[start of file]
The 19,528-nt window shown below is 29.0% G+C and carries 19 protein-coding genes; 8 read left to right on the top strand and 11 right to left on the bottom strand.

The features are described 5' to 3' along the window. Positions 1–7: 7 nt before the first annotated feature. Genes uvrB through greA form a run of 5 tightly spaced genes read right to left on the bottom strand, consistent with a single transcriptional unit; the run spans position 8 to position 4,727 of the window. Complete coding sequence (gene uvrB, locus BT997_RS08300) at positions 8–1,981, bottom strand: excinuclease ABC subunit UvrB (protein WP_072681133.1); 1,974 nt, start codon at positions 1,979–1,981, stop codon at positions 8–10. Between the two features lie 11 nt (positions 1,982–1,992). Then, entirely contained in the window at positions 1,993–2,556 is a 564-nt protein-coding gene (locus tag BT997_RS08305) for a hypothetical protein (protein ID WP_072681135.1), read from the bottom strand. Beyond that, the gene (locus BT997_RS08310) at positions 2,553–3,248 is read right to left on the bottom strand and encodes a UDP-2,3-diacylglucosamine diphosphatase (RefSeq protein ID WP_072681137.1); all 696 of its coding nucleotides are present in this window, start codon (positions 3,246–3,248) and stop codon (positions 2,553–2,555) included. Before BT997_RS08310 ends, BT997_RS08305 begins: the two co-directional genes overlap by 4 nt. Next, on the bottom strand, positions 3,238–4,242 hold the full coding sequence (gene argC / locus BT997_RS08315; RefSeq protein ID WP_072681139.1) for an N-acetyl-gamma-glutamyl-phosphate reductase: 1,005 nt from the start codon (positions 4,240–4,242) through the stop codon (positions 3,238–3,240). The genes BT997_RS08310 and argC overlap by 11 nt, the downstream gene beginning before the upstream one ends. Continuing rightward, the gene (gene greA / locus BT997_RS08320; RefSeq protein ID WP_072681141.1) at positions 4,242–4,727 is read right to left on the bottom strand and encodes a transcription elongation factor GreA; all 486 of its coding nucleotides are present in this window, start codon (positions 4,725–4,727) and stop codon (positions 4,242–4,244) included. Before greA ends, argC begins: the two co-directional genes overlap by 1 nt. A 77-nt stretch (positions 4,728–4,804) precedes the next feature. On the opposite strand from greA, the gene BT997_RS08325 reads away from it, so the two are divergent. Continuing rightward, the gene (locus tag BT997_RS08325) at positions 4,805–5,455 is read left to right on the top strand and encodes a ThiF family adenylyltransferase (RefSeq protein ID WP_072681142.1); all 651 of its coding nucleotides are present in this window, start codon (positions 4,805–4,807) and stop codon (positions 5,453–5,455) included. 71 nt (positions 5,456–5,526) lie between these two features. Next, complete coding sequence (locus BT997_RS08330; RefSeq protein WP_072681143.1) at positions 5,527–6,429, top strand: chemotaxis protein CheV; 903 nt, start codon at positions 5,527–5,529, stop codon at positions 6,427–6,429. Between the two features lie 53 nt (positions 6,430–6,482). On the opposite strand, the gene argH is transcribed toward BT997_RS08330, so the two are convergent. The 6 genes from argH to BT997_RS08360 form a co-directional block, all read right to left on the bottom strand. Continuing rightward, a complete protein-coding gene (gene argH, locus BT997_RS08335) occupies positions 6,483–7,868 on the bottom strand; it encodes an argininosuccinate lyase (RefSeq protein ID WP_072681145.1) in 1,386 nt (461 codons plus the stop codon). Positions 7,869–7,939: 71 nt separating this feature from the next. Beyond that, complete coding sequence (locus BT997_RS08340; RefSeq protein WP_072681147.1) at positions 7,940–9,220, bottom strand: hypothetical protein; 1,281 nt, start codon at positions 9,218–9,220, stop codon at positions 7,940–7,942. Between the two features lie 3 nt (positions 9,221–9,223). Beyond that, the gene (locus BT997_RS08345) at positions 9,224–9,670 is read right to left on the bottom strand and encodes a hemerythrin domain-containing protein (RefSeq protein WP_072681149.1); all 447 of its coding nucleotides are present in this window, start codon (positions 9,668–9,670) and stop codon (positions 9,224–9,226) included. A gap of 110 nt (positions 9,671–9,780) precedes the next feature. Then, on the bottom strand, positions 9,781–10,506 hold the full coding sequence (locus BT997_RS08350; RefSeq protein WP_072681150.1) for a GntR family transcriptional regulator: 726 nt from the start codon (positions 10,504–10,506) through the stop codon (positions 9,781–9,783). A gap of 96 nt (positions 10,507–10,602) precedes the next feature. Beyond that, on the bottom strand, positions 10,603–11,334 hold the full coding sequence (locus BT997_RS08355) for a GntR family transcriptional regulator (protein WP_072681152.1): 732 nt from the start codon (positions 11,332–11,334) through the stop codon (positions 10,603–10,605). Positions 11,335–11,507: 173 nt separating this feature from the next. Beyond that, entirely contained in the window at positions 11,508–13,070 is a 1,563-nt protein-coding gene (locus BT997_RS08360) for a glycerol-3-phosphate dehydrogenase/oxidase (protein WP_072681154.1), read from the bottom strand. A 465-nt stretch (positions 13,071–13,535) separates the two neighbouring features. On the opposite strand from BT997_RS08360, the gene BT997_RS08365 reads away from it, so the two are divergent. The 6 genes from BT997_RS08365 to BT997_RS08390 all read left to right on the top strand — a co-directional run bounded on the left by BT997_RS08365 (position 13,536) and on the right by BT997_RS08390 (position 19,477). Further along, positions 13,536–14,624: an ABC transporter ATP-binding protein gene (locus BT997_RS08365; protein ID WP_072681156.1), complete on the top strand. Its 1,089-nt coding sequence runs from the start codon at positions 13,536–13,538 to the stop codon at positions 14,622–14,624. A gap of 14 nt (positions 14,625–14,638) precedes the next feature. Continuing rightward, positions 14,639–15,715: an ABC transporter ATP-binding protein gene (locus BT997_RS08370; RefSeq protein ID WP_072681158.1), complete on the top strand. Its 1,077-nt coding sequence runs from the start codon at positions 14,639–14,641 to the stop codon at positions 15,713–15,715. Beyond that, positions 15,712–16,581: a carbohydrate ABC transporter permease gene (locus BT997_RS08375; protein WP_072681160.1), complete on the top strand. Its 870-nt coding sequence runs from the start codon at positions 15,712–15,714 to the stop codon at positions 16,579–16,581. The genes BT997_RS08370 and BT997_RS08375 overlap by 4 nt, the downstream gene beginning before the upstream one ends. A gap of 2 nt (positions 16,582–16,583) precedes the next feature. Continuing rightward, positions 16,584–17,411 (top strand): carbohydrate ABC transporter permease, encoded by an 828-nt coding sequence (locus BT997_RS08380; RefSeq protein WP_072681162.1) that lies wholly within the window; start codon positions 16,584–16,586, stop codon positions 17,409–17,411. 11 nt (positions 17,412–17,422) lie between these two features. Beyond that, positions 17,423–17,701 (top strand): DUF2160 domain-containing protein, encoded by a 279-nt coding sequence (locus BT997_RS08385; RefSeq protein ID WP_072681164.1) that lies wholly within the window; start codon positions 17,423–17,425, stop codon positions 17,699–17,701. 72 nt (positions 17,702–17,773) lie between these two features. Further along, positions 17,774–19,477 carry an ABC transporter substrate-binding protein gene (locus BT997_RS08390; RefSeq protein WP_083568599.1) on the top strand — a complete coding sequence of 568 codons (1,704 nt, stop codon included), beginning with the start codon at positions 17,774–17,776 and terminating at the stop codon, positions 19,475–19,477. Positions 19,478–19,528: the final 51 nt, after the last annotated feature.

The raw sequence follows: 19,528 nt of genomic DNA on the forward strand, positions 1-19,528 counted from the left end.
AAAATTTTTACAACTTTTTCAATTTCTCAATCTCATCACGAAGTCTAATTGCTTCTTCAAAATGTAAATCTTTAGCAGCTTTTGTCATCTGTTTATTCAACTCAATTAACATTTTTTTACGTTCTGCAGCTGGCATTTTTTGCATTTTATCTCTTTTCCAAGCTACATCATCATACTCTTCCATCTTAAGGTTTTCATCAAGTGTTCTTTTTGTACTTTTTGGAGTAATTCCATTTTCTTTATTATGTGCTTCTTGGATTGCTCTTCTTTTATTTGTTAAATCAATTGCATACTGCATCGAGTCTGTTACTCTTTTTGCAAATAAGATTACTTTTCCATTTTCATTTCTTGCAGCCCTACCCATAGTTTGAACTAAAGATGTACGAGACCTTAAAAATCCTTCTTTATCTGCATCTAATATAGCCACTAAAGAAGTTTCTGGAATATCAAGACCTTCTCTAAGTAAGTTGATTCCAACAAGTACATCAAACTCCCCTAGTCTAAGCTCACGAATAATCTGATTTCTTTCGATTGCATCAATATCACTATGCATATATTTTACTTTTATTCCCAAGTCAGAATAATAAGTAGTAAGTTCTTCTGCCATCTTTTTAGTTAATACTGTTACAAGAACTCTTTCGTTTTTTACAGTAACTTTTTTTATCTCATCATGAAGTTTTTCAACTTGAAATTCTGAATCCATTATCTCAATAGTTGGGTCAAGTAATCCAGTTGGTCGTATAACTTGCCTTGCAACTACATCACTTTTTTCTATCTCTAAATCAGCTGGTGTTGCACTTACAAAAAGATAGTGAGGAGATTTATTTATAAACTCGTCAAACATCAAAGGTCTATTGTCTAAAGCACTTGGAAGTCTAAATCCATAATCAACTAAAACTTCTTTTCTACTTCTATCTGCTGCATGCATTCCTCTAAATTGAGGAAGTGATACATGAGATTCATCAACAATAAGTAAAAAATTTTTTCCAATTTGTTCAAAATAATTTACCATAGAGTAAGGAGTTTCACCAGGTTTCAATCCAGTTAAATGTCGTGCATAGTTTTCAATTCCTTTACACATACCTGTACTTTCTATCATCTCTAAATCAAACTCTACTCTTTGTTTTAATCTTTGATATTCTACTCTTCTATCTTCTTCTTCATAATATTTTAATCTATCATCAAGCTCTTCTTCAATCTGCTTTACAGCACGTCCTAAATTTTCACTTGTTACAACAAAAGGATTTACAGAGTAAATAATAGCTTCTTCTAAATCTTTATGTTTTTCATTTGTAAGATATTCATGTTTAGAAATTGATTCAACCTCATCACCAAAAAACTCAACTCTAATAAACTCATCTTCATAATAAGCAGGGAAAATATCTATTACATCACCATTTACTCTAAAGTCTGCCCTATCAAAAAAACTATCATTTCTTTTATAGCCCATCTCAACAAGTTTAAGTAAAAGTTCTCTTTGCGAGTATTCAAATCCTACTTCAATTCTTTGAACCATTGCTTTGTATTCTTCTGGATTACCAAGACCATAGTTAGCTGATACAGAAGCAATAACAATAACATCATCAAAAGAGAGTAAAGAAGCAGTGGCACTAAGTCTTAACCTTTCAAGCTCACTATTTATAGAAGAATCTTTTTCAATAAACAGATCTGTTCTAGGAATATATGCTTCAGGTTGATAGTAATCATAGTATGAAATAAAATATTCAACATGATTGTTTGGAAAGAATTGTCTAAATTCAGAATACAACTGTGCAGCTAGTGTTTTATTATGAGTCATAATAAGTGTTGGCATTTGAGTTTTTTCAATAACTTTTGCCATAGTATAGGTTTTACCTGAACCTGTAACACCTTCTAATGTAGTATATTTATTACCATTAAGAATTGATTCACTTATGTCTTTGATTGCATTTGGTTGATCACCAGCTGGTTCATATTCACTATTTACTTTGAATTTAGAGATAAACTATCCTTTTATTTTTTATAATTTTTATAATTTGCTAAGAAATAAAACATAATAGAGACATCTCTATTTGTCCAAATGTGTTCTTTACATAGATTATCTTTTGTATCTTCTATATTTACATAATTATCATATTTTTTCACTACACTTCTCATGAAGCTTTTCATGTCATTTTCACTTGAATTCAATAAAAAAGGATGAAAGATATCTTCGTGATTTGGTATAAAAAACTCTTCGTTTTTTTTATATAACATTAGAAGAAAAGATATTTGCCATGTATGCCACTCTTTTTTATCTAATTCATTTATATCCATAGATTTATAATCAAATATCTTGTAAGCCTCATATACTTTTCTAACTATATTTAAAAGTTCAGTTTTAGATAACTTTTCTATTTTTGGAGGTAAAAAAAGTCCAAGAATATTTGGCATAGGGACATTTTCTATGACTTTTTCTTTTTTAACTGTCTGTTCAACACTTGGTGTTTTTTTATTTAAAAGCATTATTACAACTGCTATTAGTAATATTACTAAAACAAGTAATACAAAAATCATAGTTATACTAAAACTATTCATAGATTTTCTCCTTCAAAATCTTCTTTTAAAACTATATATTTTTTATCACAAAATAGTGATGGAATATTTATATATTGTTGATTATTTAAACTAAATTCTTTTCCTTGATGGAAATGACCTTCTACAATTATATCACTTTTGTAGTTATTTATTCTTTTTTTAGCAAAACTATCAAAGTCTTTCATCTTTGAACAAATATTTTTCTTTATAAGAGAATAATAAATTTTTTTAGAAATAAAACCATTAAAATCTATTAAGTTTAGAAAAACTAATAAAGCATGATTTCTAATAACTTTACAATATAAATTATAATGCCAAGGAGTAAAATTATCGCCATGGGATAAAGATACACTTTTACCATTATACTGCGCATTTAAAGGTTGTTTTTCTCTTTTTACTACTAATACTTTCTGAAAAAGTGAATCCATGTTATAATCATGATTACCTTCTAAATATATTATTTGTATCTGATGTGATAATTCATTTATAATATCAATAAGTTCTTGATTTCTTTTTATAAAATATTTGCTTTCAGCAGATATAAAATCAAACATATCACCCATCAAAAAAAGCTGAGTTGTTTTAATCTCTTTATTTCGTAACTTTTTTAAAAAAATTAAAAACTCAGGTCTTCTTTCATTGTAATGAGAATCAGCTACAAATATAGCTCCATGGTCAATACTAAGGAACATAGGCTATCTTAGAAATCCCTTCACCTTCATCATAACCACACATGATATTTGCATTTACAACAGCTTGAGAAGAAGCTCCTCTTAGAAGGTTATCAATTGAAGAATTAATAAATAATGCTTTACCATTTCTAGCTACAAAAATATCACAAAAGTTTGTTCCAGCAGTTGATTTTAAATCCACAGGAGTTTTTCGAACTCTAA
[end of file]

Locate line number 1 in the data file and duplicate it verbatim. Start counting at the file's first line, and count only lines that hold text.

The 19,528-nt window shown below is 29.0% G+C and carries 19 protein-coding genes; 8 read left to right on the top strand and 11 right to left on the bottom strand.